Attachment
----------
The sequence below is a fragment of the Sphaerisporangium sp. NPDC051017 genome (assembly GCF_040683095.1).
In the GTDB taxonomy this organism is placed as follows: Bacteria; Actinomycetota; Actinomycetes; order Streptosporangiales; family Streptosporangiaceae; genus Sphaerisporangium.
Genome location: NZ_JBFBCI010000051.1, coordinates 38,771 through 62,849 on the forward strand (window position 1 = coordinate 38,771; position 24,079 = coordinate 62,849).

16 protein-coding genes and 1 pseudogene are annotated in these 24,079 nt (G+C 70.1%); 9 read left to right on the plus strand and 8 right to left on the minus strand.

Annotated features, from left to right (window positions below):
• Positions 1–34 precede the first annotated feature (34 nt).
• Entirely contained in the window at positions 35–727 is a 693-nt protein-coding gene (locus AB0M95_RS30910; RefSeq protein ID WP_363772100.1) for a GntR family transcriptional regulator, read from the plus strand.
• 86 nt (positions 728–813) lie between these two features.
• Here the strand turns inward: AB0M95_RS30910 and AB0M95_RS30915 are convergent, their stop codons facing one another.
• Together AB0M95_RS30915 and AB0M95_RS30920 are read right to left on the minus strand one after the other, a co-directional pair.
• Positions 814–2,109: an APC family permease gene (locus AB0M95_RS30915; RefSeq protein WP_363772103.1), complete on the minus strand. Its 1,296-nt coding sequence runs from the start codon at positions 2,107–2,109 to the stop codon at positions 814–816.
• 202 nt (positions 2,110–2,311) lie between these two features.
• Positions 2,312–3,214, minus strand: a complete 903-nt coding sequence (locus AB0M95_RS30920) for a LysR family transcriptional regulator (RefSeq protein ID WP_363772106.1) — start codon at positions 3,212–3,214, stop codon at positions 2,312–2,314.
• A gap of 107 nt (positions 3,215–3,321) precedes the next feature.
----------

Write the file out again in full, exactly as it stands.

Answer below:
The sequence below is a fragment of the Sphaerisporangium sp. NPDC051017 genome (assembly GCF_040683095.1).
In the GTDB taxonomy this organism is placed as follows: Bacteria; Actinomycetota; Actinomycetes; order Streptosporangiales; family Streptosporangiaceae; genus Sphaerisporangium.
Genome location: NZ_JBFBCI010000051.1, coordinates 38,771 through 62,849 on the forward strand (window position 1 = coordinate 38,771; position 24,079 = coordinate 62,849).

16 protein-coding genes and 1 pseudogene are annotated in these 24,079 nt (G+C 70.1%); 9 read left to right on the plus strand and 8 right to left on the minus strand.

Annotated features, from left to right (window positions below):
• Positions 1–34 precede the first annotated feature (34 nt).
• Entirely contained in the window at positions 35–727 is a 693-nt protein-coding gene (locus AB0M95_RS30910; RefSeq protein ID WP_363772100.1) for a GntR family transcriptional regulator, read from the plus strand.
• 86 nt (positions 728–813) lie between these two features.
• Here the strand turns inward: AB0M95_RS30910 and AB0M95_RS30915 are convergent, their stop codons facing one another.
• Together AB0M95_RS30915 and AB0M95_RS30920 are read right to left on the minus strand one after the other, a co-directional pair.
• Positions 814–2,109: an APC family permease gene (locus AB0M95_RS30915; RefSeq protein WP_363772103.1), complete on the minus strand. Its 1,296-nt coding sequence runs from the start codon at positions 2,107–2,109 to the stop codon at positions 814–816.
• 202 nt (positions 2,110–2,311) lie between these two features.
• Positions 2,312–3,214, minus strand: a complete 903-nt coding sequence (locus AB0M95_RS30920) for a LysR family transcriptional regulator (RefSeq protein ID WP_363772106.1) — start codon at positions 3,212–3,214, stop codon at positions 2,312–2,314.
• A gap of 107 nt (positions 3,215–3,321) precedes the next feature.